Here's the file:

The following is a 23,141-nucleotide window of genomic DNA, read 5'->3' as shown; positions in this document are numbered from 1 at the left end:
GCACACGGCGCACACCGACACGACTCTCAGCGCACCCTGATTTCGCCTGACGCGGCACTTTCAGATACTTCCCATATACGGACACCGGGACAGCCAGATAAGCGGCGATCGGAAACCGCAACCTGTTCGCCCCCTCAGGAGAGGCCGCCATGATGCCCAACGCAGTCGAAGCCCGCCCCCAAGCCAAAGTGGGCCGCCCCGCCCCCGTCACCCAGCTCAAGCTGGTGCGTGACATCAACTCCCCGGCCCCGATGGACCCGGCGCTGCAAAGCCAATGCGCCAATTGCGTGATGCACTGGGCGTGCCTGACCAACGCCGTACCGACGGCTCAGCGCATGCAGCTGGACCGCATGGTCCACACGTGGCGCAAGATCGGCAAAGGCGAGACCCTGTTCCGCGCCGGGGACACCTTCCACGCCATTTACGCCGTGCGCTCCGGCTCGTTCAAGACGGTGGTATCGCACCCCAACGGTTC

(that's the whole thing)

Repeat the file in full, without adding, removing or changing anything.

The following is a 23,141-nucleotide window of genomic DNA, read 5'->3' as shown; positions in this document are numbered from 1 at the left end:
GCACACGGCGCACACCGACACGACTCTCAGCGCACCCTGATTTCGCCTGACGCGGCACTTTCAGATACTTCCCATATACGGACACCGGGACAGCCAGATAAGCGGCGATCGGAAACCGCAACCTGTTCGCCCCCTCAGGAGAGGCCGCCATGATGCCCAACGCAGTCGAAGCCCGCCCCCAAGCCAAAGTGGGCCGCCCCGCCCCCGTCACCCAGCTCAAGCTGGTGCGTGACATCAACTCCCCGGCCCCGATGGACCCGGCGCTGCAAAGCCAATGCGCCAATTGCGTGATGCACTGGGCGTGCCTGACCAACGCCGTACCGACGGCTCAGCGCATGCAGCTGGACCGCATGGTCCACACGTGGCGCAAGATCGGCAAAGGCGAGACCCTGTTCCGCGCCGGGGACACCTTCCACGCCATTTACGCCGTGCGCTCCGGCTCGTTCAAGACGGTGGTATCGCACCCCAACGGTTC